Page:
Jack could have blamed his coaches for not running well at the qualifying meet, but instead, he took it upon himself to dedicate the rest of the year to listening to the coach, doing what was asked of him, focusing on the goals, and recovering from the disappointment. It was not an easy road, and Jack had moments of doubt and worry. However, he persevered, and with steady progress, dropped his times, got stronger, and raced harder. Jack is poised to be a top contender at the Illinois State track meet this weekend. Jack’s dad noted that not making state for cross country might have been the best thing to happen to his son because it taught him to overcome adversity, to persevere in the face of failure, to regroup, hold on, and take responsibility for his actions, his hopes, and his dreams.
The stresses of this spring have tested my grit. I’ve had to overcome loss and other obstacles in my life, and often, I have managed those times by sheer force of will. I suppose one might call that grit. However, unlike riding a bike, grit seems not necessarily something one knows how to do indefinitely. When I consider the stresses in my current state, they seem minimal compared to the setbacks I’ve survived already. Despite this, I feel overwhelmed, and that my reserves have plummeted. Maybe I’ve softened and become less able to manage the small frustrations that litter my day to day life. When survival is not in question, when I’ve been living a life of relative ease, perhaps I’ve forgotten how to respond with grit, with resilience, with tenacity.
When we reached my favorite part of seventh grade, reading Lorainne Hansberry’s A Raisin in the Sun, this spring, I remembered again about grit. We read aloud, act out scenes from the play, watch some of the original movie, and read and discuss several historical pieces about the Great Migration to Chicago. Because the issues are so close to home, geographically speaking (if not historically speaking for my students), we enter into challenging, but also worthwhile discussions about justice, race, the American dream, and the “promises” of America. Reading Hansberry’s work reminds me again and again that my students and I are the lucky ones, the ones to whom much has been given. Walter, Benetha, Ruth and Mama — Hansberry’s unforgettable characters — have struggles deep and profound, and they stand as testaments to tenacity, grit, and hope despite the odds stacked against them. Hansberry herself is a testament to grit as well, as we learned in this NPR story about the first production of the play.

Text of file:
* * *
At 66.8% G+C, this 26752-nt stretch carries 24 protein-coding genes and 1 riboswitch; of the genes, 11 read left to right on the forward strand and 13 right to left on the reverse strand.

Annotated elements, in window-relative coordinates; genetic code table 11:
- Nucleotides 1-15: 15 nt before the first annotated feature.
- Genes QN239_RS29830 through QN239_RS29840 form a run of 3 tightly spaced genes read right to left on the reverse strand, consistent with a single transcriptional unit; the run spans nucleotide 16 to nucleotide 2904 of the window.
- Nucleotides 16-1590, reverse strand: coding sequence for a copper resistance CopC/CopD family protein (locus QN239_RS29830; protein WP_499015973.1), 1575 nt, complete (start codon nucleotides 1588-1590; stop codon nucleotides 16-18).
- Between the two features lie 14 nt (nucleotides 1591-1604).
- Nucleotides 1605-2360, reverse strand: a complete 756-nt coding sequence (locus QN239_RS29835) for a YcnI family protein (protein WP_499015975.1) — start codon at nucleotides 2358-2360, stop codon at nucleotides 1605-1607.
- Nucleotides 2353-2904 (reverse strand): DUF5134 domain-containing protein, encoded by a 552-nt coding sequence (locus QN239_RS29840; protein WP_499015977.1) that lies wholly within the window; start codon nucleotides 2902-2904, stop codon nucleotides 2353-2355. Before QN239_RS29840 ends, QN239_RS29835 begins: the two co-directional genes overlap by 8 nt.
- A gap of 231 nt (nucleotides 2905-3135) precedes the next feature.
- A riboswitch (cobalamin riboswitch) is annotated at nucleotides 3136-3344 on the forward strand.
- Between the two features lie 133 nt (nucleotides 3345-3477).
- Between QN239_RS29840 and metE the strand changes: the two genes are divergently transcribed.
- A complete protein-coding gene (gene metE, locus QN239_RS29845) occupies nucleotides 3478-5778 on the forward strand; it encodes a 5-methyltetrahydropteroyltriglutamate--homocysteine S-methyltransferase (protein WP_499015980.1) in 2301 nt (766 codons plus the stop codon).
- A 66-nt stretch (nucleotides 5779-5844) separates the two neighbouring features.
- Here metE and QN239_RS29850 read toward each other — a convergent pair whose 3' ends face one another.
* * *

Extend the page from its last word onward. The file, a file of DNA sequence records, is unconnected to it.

Perhaps this question of resilience has been on my mind because I know that Gorilla Girl and Monkey Man will have many years ahead of them in my school, a school that seems to shelter students from the realities of small failures, small hurts, and small obstacles so that when they reach the real challenges, they are bowled over by doubt, fear, and immobility. Perhaps I worry that my own resilience is being worn away by the soft nature of my current existence — when the struggle is not about life and death, but rather about feeding a family, managing a household, working at a job.
My anxiety was assuaged today, when after weeks of trying and falling, bruising and scraping, Gorilla Girl mastered the two wheeler without training wheels. On her face: determination, and in her limbs: tenacity. Gorilla Girl was proud of her accomplishment, but also proud that she had worked so hard to achieve it. Ed explained to her that the greatest thing about learning to ride a bike is that you never forget.
As I prepare to face the challenges of 7th grade camp in the wilds of Kalamazoo, Michigan, I hope that like riding a bike, resilience is something that once learned, one never forgets. Maybe the gears need oiling, the seat needs dusting, but the framework should be in tact. I just need to stamp harder on those pedals, push up that hill, and remain steady on the road ahead.